Pompeys Pillar National Monument is home to Captain William Clark’s signature carved into a sand stone butte along the Yellowstone River in 1806. Clark’s inscription is still the only remaining physical evidence along the route of the Lewis and Clark Expedition. - My Public Lands Magazine
During his return trip to St. Louis, William Clark of the Lewis and Clark Expedition climbed the Pillar and carved his signature and the date in the sandstone. Clark wrote, “This rock I ascended and from its top had a most extensive view in every direction on the Northerly Side of the river high romantic Cliffs approach & jut over the water for Some distance both above and below…I marked my name and the day of the month and year.”
While archaeological digs and other recent research have uncovered artifacts that may have been left by the Corps of Discovery, Clark’s inscription is still the only remaining physical evidence of Lewis and Clark’s passing visible on their actual route. This historic carving on the sandstone butte that Clark called a “remarkable rock” has inspired generations of visitors for more than 100 years.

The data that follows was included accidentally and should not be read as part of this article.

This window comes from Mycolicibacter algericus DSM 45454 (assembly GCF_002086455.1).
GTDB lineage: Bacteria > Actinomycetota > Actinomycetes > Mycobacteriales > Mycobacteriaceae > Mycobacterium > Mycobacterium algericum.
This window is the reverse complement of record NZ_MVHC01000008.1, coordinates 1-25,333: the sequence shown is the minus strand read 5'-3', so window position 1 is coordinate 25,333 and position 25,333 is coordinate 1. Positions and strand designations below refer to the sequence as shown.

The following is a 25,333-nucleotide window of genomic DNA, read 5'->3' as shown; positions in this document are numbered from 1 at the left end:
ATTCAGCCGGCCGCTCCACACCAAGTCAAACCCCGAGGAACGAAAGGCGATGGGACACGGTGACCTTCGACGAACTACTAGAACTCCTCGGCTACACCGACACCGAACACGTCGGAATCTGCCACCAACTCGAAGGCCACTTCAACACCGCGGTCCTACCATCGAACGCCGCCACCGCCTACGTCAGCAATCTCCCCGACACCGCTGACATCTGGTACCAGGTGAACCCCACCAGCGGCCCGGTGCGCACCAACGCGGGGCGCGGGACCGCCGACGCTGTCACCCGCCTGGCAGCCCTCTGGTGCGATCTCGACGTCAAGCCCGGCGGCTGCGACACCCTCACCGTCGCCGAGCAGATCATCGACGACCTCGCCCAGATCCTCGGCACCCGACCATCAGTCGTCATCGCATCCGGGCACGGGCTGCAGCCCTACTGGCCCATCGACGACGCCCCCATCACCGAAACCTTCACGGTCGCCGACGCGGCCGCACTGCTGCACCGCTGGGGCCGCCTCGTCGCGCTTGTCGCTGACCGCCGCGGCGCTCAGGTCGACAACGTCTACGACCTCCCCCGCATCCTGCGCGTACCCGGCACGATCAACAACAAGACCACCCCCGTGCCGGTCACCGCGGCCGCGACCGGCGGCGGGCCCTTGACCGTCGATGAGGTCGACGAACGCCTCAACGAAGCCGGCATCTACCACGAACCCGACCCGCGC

Pompeys Pillar National Monument in Montana, a part of the BLM’s National Conservation Lands, was proclaimed a national monument in January 2001. Prior to its monument status, it was a designated national historic landmark in 1965. It is located along the Lewis and Clark National Historic Trail. Learn more: http://on.doi.gov/18XoTnK
The scientists set up video cameras in a Maine forest and analyzed recordings of animals lured to a feeder, and then compared the squirrels’ glide-path trajectories with aerodynamic simulations. Rather than cruising through the air at a constant speed, the team found that the squirrels continuously modulate their speed and direction to attain distance and lift…
(read more: Science NOW) (photo from National Geo, 1979)